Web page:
On day four, the last day, heavy fog had settled in the camp and delayed the morning’s preparation. At around 4:00 p.m., we got a call that Ryan had located a band of sheep with some promising rams. We met up and got the scopes out to confirm what were indeed several quality rams in the group. We grabbed our packs, checked the wind, and determined a route that should put us in the best position for a shot. After a mile hike and climbing halfway up the face, we relocated the sheep, which were now feeding in a nasty gorge. Jordan ranged the ram we had singled out at 324 yards. I settled the 7mm on my pack, adjusted the Huskemaw scope to the right yardage, took a deep breath, and squeezed the trigger. The ram dropped and slid into a ravine that was completely out of sight. We began picking our way off the side of the canyon wall down to the gorge where the ram had last stood. We finally located the ram, which had succumbed instantly to the shot. After photos and with fading light, we caped and boned out the meat, loaded packs, and put on our headlights for the hike back out of the canyon. We reached the vehicles about an hour later and discovered that not only had I harvested a fine aoudad ram but I had also become a grandpa on the same day!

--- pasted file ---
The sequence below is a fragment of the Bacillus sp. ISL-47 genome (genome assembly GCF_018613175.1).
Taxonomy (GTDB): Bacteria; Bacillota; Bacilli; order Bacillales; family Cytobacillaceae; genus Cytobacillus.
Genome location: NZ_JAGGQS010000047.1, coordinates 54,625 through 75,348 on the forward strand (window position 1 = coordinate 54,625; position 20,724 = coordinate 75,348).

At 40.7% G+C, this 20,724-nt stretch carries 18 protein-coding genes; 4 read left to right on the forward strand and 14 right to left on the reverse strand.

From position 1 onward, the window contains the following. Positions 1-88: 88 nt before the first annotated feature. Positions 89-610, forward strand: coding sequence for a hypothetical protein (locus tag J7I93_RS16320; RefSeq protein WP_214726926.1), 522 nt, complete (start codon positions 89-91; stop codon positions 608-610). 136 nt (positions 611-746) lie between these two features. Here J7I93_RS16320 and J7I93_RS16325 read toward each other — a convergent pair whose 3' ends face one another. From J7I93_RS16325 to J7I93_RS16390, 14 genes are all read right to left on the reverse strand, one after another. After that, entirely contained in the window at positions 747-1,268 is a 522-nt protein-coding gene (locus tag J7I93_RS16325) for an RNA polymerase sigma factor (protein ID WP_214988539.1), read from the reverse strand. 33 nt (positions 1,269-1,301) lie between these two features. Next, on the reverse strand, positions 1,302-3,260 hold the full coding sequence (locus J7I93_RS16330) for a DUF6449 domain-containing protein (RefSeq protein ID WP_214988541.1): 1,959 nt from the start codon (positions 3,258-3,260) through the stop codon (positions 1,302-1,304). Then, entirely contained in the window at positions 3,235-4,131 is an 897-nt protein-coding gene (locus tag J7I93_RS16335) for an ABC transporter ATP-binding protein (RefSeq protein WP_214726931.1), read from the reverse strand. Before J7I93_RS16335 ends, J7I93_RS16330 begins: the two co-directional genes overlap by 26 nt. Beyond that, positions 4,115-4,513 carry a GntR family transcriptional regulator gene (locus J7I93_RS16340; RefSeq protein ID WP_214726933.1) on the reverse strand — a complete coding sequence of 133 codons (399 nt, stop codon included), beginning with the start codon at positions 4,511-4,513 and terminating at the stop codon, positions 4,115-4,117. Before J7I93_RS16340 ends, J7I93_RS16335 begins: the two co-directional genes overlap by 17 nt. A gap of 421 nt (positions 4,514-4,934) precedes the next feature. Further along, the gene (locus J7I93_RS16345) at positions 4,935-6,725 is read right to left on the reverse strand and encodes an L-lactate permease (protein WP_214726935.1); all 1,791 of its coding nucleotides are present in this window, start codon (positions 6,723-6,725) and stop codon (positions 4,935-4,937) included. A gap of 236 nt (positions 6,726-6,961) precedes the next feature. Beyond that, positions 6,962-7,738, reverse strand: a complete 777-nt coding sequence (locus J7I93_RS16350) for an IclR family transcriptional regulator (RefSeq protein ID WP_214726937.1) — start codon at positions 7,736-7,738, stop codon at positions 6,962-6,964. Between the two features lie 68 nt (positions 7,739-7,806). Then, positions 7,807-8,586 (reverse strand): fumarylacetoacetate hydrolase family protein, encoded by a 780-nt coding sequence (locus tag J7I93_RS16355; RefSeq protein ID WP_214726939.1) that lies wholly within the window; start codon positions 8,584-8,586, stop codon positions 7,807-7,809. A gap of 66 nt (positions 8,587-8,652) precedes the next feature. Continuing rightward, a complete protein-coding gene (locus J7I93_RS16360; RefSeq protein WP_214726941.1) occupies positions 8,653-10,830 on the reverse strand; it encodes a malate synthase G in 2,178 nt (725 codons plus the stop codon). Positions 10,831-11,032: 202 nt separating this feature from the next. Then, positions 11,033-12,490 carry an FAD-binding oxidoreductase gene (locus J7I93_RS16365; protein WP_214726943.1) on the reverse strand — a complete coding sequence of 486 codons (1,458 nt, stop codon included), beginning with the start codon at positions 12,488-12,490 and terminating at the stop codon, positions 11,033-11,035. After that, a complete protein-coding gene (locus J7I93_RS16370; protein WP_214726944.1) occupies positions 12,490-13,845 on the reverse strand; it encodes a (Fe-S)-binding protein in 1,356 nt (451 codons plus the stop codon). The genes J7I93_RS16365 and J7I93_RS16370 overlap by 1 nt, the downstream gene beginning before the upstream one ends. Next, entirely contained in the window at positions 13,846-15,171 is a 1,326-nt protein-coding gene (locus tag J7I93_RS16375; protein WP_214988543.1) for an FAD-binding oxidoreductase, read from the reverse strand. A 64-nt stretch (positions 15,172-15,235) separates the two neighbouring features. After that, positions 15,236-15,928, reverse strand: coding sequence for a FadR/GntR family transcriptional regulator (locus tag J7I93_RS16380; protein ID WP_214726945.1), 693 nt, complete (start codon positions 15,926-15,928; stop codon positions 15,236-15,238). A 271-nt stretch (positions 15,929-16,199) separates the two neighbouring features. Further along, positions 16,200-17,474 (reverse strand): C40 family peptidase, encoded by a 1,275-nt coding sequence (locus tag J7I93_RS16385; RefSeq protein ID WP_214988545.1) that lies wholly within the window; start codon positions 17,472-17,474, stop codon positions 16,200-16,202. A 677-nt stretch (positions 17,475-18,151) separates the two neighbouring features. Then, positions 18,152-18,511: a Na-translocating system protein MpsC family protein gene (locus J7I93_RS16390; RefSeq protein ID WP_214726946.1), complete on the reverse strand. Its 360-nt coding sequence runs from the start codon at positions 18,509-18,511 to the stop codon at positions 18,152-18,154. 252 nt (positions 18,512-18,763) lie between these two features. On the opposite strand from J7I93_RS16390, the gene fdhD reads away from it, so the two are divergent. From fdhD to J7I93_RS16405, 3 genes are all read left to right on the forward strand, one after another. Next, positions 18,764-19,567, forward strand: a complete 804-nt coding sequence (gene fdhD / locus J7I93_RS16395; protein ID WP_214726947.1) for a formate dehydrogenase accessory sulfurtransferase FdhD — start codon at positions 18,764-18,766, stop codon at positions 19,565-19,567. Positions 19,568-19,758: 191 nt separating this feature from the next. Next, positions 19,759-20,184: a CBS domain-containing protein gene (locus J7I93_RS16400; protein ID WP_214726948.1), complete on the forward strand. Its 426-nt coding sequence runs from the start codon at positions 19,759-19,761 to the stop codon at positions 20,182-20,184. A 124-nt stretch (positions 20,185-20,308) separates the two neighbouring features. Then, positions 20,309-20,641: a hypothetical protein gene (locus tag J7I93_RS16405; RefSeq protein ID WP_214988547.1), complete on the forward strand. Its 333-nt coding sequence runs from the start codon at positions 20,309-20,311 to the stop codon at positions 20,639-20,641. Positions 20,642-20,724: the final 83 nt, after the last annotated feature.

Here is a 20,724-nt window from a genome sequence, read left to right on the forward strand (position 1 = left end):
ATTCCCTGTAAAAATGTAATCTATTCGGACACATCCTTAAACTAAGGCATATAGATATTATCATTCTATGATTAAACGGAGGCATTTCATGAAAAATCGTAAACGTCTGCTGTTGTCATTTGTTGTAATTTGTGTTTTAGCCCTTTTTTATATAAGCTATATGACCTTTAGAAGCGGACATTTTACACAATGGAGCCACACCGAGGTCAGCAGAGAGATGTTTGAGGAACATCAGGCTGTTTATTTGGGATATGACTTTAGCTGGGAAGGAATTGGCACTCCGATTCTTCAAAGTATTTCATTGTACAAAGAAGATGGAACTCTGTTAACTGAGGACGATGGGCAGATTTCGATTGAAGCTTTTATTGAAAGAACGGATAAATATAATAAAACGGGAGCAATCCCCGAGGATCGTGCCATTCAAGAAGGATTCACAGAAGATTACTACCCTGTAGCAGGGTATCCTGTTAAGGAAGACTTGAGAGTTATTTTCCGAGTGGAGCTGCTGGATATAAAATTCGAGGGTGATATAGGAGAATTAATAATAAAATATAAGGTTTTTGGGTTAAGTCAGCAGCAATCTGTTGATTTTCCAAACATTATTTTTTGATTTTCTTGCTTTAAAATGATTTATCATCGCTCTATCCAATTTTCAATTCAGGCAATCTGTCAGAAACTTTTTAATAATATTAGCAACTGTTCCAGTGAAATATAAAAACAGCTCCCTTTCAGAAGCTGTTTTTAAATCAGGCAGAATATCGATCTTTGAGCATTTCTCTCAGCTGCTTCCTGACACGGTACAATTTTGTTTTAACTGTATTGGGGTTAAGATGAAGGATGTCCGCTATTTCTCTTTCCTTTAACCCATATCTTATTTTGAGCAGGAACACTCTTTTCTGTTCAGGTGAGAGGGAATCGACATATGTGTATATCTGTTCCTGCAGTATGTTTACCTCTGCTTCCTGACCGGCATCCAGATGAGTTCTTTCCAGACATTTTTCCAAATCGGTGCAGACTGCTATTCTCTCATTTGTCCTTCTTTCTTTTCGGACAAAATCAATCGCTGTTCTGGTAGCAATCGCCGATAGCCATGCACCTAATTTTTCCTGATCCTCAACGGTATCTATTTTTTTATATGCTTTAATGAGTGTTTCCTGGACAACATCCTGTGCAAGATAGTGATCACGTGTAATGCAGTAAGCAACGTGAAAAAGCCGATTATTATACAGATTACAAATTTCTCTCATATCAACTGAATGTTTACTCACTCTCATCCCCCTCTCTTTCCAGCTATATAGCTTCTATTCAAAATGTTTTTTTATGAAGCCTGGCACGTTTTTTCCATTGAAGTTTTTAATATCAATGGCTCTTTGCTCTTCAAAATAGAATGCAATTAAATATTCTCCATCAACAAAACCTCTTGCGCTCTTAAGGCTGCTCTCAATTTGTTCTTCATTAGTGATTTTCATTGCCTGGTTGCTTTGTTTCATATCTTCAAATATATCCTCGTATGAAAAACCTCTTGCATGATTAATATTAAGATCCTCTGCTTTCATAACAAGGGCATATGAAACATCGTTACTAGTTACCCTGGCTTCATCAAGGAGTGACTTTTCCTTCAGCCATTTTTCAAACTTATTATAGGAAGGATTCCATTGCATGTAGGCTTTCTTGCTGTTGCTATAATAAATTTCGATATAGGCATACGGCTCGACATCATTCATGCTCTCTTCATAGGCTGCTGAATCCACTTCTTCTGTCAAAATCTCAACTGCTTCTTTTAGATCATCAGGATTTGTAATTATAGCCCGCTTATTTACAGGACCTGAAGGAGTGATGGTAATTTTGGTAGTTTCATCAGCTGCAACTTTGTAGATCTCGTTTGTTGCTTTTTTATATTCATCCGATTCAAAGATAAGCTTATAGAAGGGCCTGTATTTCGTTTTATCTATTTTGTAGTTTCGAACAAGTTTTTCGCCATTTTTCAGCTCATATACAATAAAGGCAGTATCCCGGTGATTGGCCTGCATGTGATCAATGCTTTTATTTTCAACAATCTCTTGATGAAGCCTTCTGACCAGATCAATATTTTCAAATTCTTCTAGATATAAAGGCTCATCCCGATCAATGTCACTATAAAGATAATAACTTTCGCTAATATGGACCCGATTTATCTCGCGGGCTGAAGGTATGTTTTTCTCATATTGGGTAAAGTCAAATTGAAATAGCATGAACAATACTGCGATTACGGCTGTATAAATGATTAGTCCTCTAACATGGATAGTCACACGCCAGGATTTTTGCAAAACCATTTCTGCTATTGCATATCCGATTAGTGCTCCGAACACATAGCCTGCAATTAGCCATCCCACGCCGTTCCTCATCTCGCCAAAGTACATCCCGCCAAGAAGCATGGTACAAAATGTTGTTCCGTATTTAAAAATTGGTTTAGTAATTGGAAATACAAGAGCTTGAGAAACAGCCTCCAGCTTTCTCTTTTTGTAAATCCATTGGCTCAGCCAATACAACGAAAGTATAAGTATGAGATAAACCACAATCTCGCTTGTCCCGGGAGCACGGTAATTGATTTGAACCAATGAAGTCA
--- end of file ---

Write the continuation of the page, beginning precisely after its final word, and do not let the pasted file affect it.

Jordan encouraged me to apply for other New Mexico tags with him in the outfitter pool, which is the only way a non-resident can increase their drawing odds. I was overjoyed when I was notified by the New Mexico Game and Fish Department that I had successfully drawn my second choice on a sheep tag in April of 2018. I had drawn a coveted bighorn sheep tag. We discovered that I would be the first hunter in the Latir unit, which Jordan was very familiar with, in August. I started reviewing the unit, its location, past rams harvested, and terrain and realized two things. There are big sheep there, and there is some high altitude to deal with. It had been 12 years since my last sheep hunt, a Dall sheep in Alaska, and at 58, I knew that conditioning was my only hope of keeping up with Jordan. After a committed summer, I trimmed 12 pounds, increased my cardiovascular endurance, and was ready to face the mountain.